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I see the term "high-powered people" quite a lot, and realise I don't know what it means.

  • A trivial gloss of it is "powerful" (but it's more useful as marker of a tendency toward power).
  • So another trivial one would be "having characteristics that bring success (in organisational life)".

What characteristics are those? Intelligence, motivation, charm and leadership spangles, tolerance of long hours, self-esteem, appetite for money or status or ascent. Or else sociopathy, narcissism, risk-taking, obsessiveness, 'the sterility that waits on practicality'.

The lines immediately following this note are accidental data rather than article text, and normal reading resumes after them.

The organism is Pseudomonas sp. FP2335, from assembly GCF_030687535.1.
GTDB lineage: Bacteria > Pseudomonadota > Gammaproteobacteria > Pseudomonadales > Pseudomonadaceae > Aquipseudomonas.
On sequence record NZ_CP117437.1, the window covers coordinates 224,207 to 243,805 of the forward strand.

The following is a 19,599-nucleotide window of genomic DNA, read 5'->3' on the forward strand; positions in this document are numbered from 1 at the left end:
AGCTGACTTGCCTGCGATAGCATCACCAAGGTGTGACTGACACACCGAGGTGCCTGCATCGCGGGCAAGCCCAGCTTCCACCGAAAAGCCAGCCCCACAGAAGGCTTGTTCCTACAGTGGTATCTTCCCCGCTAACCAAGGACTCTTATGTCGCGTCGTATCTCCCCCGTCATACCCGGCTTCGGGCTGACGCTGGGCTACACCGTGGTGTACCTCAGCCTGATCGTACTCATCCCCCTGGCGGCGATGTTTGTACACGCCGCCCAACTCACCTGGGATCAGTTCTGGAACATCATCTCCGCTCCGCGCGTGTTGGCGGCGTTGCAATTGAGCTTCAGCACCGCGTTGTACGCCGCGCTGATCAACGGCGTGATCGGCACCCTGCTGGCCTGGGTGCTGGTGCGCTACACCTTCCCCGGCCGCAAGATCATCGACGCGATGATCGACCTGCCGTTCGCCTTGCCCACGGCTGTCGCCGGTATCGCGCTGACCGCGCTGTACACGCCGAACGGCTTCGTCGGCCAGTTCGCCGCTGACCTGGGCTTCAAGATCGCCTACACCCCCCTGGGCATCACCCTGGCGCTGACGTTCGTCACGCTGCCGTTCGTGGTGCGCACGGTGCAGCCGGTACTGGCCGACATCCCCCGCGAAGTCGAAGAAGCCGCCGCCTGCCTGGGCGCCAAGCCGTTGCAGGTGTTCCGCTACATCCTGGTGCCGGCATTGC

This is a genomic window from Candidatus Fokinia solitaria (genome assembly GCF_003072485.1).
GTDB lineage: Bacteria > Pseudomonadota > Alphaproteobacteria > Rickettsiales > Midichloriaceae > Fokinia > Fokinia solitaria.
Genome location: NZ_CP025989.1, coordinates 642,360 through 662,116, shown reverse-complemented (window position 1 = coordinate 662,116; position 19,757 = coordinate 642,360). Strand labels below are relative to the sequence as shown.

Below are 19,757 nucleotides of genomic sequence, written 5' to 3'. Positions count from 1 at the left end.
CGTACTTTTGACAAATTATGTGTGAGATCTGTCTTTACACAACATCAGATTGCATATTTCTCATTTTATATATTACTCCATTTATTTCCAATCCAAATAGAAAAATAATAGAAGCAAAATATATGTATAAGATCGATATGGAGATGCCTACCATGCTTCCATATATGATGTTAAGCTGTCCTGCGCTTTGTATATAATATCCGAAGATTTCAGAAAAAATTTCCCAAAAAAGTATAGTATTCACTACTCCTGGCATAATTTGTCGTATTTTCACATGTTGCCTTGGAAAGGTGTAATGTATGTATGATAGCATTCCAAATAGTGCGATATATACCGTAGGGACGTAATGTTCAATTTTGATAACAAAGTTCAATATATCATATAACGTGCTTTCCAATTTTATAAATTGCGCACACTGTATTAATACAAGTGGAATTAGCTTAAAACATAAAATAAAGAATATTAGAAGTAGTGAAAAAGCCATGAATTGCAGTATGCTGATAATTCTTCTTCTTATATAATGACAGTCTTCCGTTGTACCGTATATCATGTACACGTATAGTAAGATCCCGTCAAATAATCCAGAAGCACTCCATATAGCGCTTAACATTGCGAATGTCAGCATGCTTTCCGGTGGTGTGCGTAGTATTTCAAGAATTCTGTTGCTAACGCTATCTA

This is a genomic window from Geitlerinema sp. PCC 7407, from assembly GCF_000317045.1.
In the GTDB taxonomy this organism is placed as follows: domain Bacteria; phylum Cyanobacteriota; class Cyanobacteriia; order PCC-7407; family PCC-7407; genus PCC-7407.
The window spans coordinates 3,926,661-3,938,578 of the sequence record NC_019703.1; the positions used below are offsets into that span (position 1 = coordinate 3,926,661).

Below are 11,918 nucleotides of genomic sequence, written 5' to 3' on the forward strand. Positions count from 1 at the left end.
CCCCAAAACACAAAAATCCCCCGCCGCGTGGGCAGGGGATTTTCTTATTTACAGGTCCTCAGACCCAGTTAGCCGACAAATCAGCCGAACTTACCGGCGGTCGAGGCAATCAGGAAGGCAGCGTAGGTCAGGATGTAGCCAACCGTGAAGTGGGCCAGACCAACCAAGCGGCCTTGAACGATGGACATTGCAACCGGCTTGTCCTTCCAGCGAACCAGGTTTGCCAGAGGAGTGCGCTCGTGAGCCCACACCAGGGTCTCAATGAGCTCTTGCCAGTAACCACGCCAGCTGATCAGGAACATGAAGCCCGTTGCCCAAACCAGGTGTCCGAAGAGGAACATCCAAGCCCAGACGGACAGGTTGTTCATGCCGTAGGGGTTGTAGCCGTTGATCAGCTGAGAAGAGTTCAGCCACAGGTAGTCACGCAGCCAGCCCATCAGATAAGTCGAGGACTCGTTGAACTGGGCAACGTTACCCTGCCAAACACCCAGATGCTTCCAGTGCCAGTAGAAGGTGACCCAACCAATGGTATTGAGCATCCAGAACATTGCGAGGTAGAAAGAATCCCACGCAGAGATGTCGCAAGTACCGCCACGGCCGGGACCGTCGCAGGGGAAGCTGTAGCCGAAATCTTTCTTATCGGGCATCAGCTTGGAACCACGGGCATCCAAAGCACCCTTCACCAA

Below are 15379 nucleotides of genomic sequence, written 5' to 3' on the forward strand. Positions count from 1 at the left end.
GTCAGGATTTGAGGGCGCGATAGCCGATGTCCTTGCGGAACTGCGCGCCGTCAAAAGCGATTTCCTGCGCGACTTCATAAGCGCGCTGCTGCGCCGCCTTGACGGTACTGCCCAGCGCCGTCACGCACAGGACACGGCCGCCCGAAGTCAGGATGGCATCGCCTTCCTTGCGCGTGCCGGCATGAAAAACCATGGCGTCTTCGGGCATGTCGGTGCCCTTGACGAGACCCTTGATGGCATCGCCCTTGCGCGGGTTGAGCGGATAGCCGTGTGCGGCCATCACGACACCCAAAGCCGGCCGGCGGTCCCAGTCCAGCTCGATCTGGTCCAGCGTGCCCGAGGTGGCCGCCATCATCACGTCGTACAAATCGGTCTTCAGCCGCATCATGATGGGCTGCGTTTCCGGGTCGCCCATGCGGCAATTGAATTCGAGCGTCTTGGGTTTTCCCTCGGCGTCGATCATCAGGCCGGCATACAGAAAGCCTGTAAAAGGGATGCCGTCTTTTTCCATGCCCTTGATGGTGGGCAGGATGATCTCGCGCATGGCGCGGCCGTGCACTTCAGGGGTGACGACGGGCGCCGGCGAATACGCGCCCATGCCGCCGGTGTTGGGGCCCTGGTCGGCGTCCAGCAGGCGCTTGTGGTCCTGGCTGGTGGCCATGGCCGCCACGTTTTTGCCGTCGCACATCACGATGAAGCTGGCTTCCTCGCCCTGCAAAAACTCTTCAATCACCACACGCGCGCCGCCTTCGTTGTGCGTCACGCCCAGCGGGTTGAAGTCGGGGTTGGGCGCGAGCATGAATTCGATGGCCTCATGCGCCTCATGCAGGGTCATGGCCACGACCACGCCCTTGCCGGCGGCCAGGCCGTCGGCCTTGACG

Well, I don't have most of those things. Insofar as I know what I want from life, I want to know things, to make things more knowable, and to do good. (A lot of good, like 30,000 QALYs of good. That's not average: if we grant parents benevolent aims, then raising two kids is like 40 - 140 QALYs, if you and they are unusually lucky with genetics and peers. And that's about the sum of what many people aim to achieve.)

But if I want to do that much, then I'll need money, and to get money you have to look high-powered. And around we go.

What one wants is to be able to talk with a diverse club of smart people, arrange to do short one-off research projects and simulations, publish papers or capture intellectual property quickly and easily, and move on to another conversation. Quickly. Easily. For a living. Can't do that in industry. Can't do that in the Academy. Yet in my experience, [we] all want it.
― Bill Tozier